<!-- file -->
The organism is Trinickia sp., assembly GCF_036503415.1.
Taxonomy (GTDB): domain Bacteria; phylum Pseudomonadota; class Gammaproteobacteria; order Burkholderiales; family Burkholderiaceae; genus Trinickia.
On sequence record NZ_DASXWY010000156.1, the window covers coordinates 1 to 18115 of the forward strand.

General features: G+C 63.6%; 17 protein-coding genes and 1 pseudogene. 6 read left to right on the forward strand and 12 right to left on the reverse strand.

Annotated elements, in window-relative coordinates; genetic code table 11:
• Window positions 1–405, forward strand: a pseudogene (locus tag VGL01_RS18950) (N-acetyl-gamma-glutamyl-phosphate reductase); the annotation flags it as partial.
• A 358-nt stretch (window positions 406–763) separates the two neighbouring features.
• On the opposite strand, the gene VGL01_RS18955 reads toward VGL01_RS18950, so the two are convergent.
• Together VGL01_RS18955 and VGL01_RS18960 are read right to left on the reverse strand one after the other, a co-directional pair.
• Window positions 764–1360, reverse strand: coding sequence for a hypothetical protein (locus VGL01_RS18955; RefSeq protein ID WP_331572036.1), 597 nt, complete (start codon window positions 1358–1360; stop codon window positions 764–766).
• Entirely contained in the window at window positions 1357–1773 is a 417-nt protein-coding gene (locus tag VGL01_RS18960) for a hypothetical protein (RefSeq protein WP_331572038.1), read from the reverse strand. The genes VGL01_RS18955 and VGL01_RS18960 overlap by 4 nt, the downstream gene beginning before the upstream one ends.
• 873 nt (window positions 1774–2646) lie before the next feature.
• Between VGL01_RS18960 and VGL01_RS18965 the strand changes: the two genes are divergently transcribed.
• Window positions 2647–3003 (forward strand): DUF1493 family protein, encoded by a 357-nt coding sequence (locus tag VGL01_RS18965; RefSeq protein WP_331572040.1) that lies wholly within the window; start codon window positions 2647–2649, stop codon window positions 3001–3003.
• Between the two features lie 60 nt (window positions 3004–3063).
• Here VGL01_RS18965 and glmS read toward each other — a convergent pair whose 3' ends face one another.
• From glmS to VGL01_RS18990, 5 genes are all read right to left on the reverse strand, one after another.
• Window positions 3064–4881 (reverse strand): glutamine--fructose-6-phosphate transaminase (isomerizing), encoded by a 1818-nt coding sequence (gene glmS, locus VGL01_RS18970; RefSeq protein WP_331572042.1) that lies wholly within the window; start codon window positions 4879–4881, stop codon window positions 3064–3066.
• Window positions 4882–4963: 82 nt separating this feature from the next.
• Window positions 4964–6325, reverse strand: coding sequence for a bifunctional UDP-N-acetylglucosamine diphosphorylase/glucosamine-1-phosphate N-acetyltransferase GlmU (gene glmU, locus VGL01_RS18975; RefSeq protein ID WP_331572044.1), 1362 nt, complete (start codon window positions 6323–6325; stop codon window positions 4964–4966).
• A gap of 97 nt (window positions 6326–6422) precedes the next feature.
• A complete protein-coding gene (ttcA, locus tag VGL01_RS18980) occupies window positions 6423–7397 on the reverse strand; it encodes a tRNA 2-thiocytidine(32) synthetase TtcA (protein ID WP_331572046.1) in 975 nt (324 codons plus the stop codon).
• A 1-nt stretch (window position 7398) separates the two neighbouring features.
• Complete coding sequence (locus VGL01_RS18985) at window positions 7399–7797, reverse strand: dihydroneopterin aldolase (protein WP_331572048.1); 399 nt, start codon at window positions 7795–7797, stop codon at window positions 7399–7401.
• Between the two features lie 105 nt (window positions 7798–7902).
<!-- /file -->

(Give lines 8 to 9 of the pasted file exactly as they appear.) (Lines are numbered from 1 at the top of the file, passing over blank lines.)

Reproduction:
• On the opposite strand, the gene VGL01_RS18955 reads toward VGL01_RS18950, so the two are convergent.
• Together VGL01_RS18955 and VGL01_RS18960 are read right to left on the reverse strand one after the other, a co-directional pair.